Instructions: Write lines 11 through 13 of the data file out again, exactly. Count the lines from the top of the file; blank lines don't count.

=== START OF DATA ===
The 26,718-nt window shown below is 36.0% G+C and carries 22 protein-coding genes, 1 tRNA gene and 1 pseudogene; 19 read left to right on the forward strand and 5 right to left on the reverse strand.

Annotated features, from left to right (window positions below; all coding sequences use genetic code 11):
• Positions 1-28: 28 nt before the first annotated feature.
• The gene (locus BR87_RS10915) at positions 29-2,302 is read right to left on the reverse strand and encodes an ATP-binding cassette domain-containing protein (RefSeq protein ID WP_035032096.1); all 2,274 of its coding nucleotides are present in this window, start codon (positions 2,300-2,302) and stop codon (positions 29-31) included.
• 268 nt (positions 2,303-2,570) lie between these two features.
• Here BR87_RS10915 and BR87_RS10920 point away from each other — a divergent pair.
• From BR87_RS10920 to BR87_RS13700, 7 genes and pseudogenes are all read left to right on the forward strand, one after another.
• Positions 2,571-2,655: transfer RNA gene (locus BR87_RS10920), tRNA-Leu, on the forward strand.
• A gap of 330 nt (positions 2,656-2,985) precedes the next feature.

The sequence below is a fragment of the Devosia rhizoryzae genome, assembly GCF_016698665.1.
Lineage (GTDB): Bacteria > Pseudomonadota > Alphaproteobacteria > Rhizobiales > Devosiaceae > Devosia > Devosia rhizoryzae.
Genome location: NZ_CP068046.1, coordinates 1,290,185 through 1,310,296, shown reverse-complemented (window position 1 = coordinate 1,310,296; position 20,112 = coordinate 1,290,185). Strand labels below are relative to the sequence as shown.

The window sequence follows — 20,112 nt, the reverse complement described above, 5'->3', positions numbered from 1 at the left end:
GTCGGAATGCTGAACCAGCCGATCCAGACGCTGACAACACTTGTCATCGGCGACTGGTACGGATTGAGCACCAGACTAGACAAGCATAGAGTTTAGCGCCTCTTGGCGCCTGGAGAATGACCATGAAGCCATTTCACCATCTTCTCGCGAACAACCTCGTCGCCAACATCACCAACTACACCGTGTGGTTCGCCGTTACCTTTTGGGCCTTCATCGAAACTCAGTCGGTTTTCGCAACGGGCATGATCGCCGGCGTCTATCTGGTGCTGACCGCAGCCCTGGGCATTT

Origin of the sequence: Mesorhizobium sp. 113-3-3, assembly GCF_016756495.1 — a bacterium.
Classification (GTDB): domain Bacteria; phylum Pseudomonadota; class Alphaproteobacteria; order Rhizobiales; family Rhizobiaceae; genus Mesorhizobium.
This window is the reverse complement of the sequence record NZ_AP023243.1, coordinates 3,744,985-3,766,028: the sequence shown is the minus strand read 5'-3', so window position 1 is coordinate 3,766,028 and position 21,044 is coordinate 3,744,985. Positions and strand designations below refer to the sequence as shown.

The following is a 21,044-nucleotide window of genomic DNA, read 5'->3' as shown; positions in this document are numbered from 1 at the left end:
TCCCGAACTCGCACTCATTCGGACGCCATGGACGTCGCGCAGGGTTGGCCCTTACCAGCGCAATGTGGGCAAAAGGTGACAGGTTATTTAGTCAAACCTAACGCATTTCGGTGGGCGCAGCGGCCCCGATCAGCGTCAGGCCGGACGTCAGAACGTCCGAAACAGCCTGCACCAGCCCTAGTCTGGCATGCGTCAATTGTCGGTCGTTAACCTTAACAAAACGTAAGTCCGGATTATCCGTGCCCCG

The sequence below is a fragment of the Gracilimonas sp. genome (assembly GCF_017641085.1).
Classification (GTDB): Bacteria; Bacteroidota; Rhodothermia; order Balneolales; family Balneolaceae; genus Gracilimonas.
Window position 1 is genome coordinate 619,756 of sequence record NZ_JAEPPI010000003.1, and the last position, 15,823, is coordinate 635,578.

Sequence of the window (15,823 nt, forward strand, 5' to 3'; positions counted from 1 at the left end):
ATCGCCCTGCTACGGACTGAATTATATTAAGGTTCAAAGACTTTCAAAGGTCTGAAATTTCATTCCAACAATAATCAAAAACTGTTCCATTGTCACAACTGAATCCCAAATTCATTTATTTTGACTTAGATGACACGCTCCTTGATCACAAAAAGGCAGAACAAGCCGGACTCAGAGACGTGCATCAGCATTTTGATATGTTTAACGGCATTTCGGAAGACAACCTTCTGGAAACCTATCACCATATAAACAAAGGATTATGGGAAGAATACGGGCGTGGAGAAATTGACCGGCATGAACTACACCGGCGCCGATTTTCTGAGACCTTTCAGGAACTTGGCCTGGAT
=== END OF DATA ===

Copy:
Lineage (GTDB): Bacteria > Pseudomonadota > Alphaproteobacteria > Rhizobiales > Devosiaceae > Devosia > Devosia rhizoryzae.
Genome location: NZ_CP068046.1, coordinates 1,290,185 through 1,310,296, shown reverse-complemented (window position 1 = coordinate 1,310,296; position 20,112 = coordinate 1,290,185). Strand labels below are relative to the sequence as shown.

The window sequence follows — 20,112 nt, the reverse complement described above, 5'->3', positions numbered from 1 at the left end: